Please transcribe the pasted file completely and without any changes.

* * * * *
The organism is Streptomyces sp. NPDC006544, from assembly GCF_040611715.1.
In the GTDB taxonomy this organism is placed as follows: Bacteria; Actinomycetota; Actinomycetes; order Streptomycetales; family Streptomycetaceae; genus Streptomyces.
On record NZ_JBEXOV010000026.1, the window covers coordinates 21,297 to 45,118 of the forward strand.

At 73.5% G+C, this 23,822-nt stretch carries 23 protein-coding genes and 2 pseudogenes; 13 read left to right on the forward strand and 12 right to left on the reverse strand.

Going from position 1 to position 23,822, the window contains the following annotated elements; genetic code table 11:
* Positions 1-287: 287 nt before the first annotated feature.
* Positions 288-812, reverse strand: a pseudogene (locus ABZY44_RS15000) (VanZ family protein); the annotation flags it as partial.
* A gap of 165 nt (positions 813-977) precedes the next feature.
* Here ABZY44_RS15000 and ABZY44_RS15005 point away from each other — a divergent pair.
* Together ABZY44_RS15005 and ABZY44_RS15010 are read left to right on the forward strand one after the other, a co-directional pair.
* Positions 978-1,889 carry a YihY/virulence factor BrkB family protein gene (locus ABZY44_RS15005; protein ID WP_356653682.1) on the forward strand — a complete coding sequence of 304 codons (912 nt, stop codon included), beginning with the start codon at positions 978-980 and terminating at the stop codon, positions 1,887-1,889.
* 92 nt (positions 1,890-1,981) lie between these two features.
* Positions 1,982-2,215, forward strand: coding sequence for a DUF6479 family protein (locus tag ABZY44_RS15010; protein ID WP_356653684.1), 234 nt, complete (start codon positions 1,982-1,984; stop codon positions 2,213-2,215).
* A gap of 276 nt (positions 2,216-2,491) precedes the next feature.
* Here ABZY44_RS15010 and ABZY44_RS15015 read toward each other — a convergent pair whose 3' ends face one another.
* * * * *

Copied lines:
The organism is Streptomyces sp. NPDC006544, from assembly GCF_040611715.1.
In the GTDB taxonomy this organism is placed as follows: Bacteria; Actinomycetota; Actinomycetes; order Streptomycetales; family Streptomycetaceae; genus Streptomyces.
On record NZ_JBEXOV010000026.1, the window covers coordinates 21,297 to 45,118 of the forward strand.

At 73.5% G+C, this 23,822-nt stretch carries 23 protein-coding genes and 2 pseudogenes; 13 read left to right on the forward strand and 12 right to left on the reverse strand.

Going from position 1 to position 23,822, the window contains the following annotated elements; genetic code table 11:
* Positions 1-287: 287 nt before the first annotated feature.
* Positions 288-812, reverse strand: a pseudogene (locus ABZY44_RS15000) (VanZ family protein); the annotation flags it as partial.
* A gap of 165 nt (positions 813-977) precedes the next feature.
* Here ABZY44_RS15000 and ABZY44_RS15005 point away from each other — a divergent pair.
* Together ABZY44_RS15005 and ABZY44_RS15010 are read left to right on the forward strand one after the other, a co-directional pair.
* Positions 978-1,889 carry a YihY/virulence factor BrkB family protein gene (locus ABZY44_RS15005; protein ID WP_356653682.1) on the forward strand — a complete coding sequence of 304 codons (912 nt, stop codon included), beginning with the start codon at positions 978-980 and terminating at the stop codon, positions 1,887-1,889.
* 92 nt (positions 1,890-1,981) lie between these two features.
* Positions 1,982-2,215, forward strand: coding sequence for a DUF6479 family protein (locus tag ABZY44_RS15010; protein ID WP_356653684.1), 234 nt, complete (start codon positions 1,982-1,984; stop codon positions 2,213-2,215).
* A gap of 276 nt (positions 2,216-2,491) precedes the next feature.
* Here ABZY44_RS15010 and ABZY44_RS15015 read toward each other — a convergent pair whose 3' ends face one another.